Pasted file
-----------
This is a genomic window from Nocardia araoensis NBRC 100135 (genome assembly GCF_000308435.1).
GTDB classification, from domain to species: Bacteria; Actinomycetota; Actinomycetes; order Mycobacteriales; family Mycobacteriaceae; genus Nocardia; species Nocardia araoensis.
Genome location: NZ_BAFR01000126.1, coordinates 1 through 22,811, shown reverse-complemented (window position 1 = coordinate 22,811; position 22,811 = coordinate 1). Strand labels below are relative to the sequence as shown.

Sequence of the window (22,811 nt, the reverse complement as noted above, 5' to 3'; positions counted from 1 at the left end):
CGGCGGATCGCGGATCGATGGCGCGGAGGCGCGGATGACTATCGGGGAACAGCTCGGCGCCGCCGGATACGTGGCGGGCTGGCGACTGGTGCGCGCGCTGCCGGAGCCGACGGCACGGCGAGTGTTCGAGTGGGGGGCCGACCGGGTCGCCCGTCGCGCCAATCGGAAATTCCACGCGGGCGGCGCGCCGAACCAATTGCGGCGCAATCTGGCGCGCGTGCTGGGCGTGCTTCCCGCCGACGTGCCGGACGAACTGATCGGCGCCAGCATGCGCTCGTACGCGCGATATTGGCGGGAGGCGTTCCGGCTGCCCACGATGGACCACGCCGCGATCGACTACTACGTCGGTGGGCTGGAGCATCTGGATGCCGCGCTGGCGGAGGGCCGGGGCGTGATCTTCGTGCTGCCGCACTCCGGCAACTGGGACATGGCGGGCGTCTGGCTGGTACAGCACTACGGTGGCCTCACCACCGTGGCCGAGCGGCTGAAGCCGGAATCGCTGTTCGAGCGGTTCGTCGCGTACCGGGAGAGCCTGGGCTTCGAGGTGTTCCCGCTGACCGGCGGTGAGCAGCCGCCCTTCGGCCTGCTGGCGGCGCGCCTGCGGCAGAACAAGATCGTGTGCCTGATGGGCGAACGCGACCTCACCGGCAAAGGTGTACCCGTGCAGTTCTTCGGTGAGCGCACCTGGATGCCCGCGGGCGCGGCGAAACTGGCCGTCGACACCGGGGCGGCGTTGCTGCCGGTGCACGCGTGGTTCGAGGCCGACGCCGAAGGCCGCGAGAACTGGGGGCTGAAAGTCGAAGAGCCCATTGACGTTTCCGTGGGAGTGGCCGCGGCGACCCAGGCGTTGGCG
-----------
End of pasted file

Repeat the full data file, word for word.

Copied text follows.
This is a genomic window from Nocardia araoensis NBRC 100135 (genome assembly GCF_000308435.1).
GTDB classification, from domain to species: Bacteria; Actinomycetota; Actinomycetes; order Mycobacteriales; family Mycobacteriaceae; genus Nocardia; species Nocardia araoensis.
Genome location: NZ_BAFR01000126.1, coordinates 1 through 22,811, shown reverse-complemented (window position 1 = coordinate 22,811; position 22,811 = coordinate 1). Strand labels below are relative to the sequence as shown.

Sequence of the window (22,811 nt, the reverse complement as noted above, 5' to 3'; positions counted from 1 at the left end):
CGGCGGATCGCGGATCGATGGCGCGGAGGCGCGGATGACTATCGGGGAACAGCTCGGCGCCGCCGGATACGTGGCGGGCTGGCGACTGGTGCGCGCGCTGCCGGAGCCGACGGCACGGCGAGTGTTCGAGTGGGGGGCCGACCGGGTCGCCCGTCGCGCCAATCGGAAATTCCACGCGGGCGGCGCGCCGAACCAATTGCGGCGCAATCTGGCGCGCGTGCTGGGCGTGCTTCCCGCCGACGTGCCGGACGAACTGATCGGCGCCAGCATGCGCTCGTACGCGCGATATTGGCGGGAGGCGTTCCGGCTGCCCACGATGGACCACGCCGCGATCGACTACTACGTCGGTGGGCTGGAGCATCTGGATGCCGCGCTGGCGGAGGGCCGGGGCGTGATCTTCGTGCTGCCGCACTCCGGCAACTGGGACATGGCGGGCGTCTGGCTGGTACAGCACTACGGTGGCCTCACCACCGTGGCCGAGCGGCTGAAGCCGGAATCGCTGTTCGAGCGGTTCGTCGCGTACCGGGAGAGCCTGGGCTTCGAGGTGTTCCCGCTGACCGGCGGTGAGCAGCCGCCCTTCGGCCTGCTGGCGGCGCGCCTGCGGCAGAACAAGATCGTGTGCCTGATGGGCGAACGCGACCTCACCGGCAAAGGTGTACCCGTGCAGTTCTTCGGTGAGCGCACCTGGATGCCCGCGGGCGCGGCGAAACTGGCCGTCGACACCGGGGCGGCGTTGCTGCCGGTGCACGCGTGGTTCGAGGCCGACGCCGAAGGCCGCGAGAACTGGGGGCTGAAAGTCGAAGAGCCCATTGACGTTTCCGTGGGAGTGGCCGCGGCGACCCAGGCGTTGGCG